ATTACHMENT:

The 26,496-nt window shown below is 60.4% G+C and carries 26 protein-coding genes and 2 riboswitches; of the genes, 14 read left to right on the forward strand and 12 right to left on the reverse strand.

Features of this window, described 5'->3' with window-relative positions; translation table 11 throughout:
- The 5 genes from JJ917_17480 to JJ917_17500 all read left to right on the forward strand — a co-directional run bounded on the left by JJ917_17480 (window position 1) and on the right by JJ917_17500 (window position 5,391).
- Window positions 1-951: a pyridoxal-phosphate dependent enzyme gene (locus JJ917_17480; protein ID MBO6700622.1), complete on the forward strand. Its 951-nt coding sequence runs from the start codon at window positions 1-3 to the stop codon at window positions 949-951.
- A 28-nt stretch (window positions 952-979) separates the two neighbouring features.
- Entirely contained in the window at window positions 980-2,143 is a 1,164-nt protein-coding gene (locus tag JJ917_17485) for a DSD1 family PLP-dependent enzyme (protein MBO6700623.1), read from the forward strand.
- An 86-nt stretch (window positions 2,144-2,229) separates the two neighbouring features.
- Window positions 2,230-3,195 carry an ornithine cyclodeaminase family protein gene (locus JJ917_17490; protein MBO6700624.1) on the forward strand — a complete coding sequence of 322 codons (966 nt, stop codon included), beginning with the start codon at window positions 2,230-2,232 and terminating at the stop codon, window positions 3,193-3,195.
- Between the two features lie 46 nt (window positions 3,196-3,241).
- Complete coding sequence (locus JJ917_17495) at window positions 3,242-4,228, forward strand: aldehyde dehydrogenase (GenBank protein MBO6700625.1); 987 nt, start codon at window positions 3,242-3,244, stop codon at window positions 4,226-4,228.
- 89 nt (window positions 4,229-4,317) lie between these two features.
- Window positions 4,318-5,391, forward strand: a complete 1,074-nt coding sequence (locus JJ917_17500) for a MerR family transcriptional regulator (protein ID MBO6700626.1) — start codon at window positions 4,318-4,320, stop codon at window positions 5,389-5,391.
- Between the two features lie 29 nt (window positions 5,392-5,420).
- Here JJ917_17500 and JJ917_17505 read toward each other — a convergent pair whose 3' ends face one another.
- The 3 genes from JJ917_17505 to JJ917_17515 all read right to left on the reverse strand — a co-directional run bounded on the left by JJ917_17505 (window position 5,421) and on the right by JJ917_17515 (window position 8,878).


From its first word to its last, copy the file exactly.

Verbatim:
The 26,496-nt window shown below is 60.4% G+C and carries 26 protein-coding genes and 2 riboswitches; of the genes, 14 read left to right on the forward strand and 12 right to left on the reverse strand.

Features of this window, described 5'->3' with window-relative positions; translation table 11 throughout:
- The 5 genes from JJ917_17480 to JJ917_17500 all read left to right on the forward strand — a co-directional run bounded on the left by JJ917_17480 (window position 1) and on the right by JJ917_17500 (window position 5,391).
- Window positions 1-951: a pyridoxal-phosphate dependent enzyme gene (locus JJ917_17480; protein ID MBO6700622.1), complete on the forward strand. Its 951-nt coding sequence runs from the start codon at window positions 1-3 to the stop codon at window positions 949-951.
- A 28-nt stretch (window positions 952-979) separates the two neighbouring features.
- Entirely contained in the window at window positions 980-2,143 is a 1,164-nt protein-coding gene (locus tag JJ917_17485) for a DSD1 family PLP-dependent enzyme (protein MBO6700623.1), read from the forward strand.
- An 86-nt stretch (window positions 2,144-2,229) separates the two neighbouring features.
- Window positions 2,230-3,195 carry an ornithine cyclodeaminase family protein gene (locus JJ917_17490; protein MBO6700624.1) on the forward strand — a complete coding sequence of 322 codons (966 nt, stop codon included), beginning with the start codon at window positions 2,230-2,232 and terminating at the stop codon, window positions 3,193-3,195.
- Between the two features lie 46 nt (window positions 3,196-3,241).
- Complete coding sequence (locus JJ917_17495) at window positions 3,242-4,228, forward strand: aldehyde dehydrogenase (GenBank protein MBO6700625.1); 987 nt, start codon at window positions 3,242-3,244, stop codon at window positions 4,226-4,228.
- 89 nt (window positions 4,229-4,317) lie between these two features.
- Window positions 4,318-5,391, forward strand: a complete 1,074-nt coding sequence (locus JJ917_17500) for a MerR family transcriptional regulator (protein ID MBO6700626.1) — start codon at window positions 4,318-4,320, stop codon at window positions 5,389-5,391.
- Between the two features lie 29 nt (window positions 5,392-5,420).
- Here JJ917_17500 and JJ917_17505 read toward each other — a convergent pair whose 3' ends face one another.
- The 3 genes from JJ917_17505 to JJ917_17515 all read right to left on the reverse strand — a co-directional run bounded on the left by JJ917_17505 (window position 5,421) and on the right by JJ917_17515 (window position 8,878).